Ask the Health Leaders: Dismissive Doctors
Doctors are trusted for medical advice, treatment plans, recommendations, and more. But it's possible that a medical professional on a healthcare team, or specifically on a CF care team, may not be a good fit for you, and may even come across as dismissive.
We asked our health leaders: Has your healthcare team ever dismissed an issue you were having? If so, how did you handle that?
Response from Marieliz
Of course! I’ve had bad experiences in every aspect of my healthcare! From diagnosis to the way I felt I needed to be heard in certain situations. I have dealt with this in various ways, I have literally changed doctors and hospitals over what I felt was disrespect and disregard to my feelings. One thing all this has taught me is how to defend myself, speak up and ensure that all my concerns are addressed. I believe there’s a huge gap into what doctors treat as a patient and realize that we are people and that “we” all are a part of my care and my medical team.
We need to all realize that we are all in this together and through my experiences I am now more vocal about myself and my health because in the end it’s my body and I will accept treatment that my body can handle and respect that. I ensure that my CF team, and I work together to come up with treatment plans that work for us all because the side effects and the pain is only experienced by me, so my strength determines what I will and will not accept for myself. That’s something I had to become strong about sharing with my team, learning to say no was powerful.
Response from Cheriz
Yes, health issues will always be there. Whether lungs, digestion, liver, or arthritis, something always needs talked through at my CF appointments. We try to talk through all the options and then discuss my feelings about the options. We work from there to make a plan & goals. I learned how to communicate effectively and advocate for myself at a young age, with the help of my care team and parents. So I don’t think much of it when something comes up now. I’m thankful for a CF care team that listens, cares, and helps me achieve medical goals.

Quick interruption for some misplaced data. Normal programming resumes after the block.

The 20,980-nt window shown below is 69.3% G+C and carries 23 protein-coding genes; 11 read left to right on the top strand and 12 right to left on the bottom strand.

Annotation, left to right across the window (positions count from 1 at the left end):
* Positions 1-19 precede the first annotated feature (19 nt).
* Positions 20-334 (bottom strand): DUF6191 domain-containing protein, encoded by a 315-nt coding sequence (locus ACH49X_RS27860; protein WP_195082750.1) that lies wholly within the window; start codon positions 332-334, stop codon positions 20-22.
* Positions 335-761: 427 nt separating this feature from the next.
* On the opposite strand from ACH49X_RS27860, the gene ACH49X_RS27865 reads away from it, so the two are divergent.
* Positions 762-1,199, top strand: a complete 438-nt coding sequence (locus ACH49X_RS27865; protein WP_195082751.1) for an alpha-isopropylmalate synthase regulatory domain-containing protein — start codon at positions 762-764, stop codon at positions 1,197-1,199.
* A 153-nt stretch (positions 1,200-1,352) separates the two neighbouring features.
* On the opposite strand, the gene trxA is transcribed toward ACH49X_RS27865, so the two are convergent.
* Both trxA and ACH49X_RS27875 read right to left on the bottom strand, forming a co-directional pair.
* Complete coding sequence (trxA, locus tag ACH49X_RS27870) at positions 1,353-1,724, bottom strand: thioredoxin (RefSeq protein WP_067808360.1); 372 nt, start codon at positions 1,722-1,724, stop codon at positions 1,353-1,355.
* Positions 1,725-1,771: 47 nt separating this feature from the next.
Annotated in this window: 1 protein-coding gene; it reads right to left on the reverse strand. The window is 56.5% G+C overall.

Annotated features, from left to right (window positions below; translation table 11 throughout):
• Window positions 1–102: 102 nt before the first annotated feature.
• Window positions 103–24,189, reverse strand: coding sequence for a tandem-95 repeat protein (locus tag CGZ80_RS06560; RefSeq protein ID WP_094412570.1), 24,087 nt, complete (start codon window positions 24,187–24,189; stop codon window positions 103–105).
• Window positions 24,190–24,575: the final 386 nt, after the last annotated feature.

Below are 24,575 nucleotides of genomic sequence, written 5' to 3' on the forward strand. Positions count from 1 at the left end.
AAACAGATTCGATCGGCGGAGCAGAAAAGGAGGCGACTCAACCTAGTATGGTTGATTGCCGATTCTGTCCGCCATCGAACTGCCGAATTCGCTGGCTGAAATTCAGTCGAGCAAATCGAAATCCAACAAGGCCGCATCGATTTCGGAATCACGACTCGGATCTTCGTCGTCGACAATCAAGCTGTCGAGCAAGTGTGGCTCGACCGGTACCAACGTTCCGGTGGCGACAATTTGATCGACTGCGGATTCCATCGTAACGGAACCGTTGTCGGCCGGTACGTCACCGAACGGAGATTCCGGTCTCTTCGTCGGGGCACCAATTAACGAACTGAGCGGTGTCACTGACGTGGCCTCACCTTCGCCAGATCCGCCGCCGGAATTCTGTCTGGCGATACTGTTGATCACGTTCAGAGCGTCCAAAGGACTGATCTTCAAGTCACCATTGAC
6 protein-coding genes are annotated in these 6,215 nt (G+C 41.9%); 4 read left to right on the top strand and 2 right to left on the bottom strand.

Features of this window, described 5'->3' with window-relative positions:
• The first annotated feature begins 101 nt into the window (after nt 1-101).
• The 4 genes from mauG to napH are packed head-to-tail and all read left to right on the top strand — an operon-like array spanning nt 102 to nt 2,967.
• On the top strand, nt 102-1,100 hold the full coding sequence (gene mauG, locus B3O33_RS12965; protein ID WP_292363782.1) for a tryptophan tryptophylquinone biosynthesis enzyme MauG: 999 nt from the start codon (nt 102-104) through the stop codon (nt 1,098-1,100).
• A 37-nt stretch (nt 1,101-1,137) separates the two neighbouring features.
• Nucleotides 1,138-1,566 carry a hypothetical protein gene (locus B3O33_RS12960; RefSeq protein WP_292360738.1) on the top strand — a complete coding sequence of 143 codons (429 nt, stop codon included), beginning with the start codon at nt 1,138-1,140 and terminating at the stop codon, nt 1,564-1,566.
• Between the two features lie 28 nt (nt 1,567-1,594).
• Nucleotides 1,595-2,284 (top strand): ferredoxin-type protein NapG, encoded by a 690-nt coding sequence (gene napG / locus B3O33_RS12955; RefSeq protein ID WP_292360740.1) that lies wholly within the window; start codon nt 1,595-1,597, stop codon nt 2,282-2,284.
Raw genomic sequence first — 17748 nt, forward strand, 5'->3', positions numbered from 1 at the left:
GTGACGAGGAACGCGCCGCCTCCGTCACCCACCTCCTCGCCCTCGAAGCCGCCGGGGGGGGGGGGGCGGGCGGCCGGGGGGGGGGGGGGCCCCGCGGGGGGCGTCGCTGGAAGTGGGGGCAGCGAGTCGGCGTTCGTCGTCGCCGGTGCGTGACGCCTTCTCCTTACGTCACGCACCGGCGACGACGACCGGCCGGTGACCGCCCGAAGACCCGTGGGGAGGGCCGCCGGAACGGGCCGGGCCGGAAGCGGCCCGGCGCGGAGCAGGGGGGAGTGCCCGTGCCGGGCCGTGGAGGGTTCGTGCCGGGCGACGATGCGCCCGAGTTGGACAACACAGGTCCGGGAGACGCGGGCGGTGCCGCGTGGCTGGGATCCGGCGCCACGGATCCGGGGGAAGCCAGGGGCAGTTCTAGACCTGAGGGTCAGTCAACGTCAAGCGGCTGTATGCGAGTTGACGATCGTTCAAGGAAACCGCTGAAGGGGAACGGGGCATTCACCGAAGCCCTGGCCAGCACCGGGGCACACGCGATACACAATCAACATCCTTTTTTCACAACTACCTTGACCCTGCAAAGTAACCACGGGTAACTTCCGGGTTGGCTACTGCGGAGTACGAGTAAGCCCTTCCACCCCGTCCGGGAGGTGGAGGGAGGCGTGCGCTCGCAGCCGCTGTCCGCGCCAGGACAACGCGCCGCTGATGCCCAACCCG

Response from Mikayla
My healthcare team has dismissed issues before. It was upsetting when I felt prepared to solve a problem I was experiencing only for them to shut it down. I had to learn better ways to advocate for myself which was complicated for a shy person like myself. I started to speak up more and have the confidence to explain to my doctor, “I cannot leave without a solution.”
Response from Janeil
Absolutely! It wasn’t until early adulthood that I realized one of the reasons I enjoyed writing so much was that it gave me a chance to organize and process my thoughts and feelings about CF. In fact, when I struggled to speak my thoughts out loud, I realized I could easily transcribe them to paper. This is why I started a personal blog and continue to write about my experience today here at Cystic-Fibrosis.com.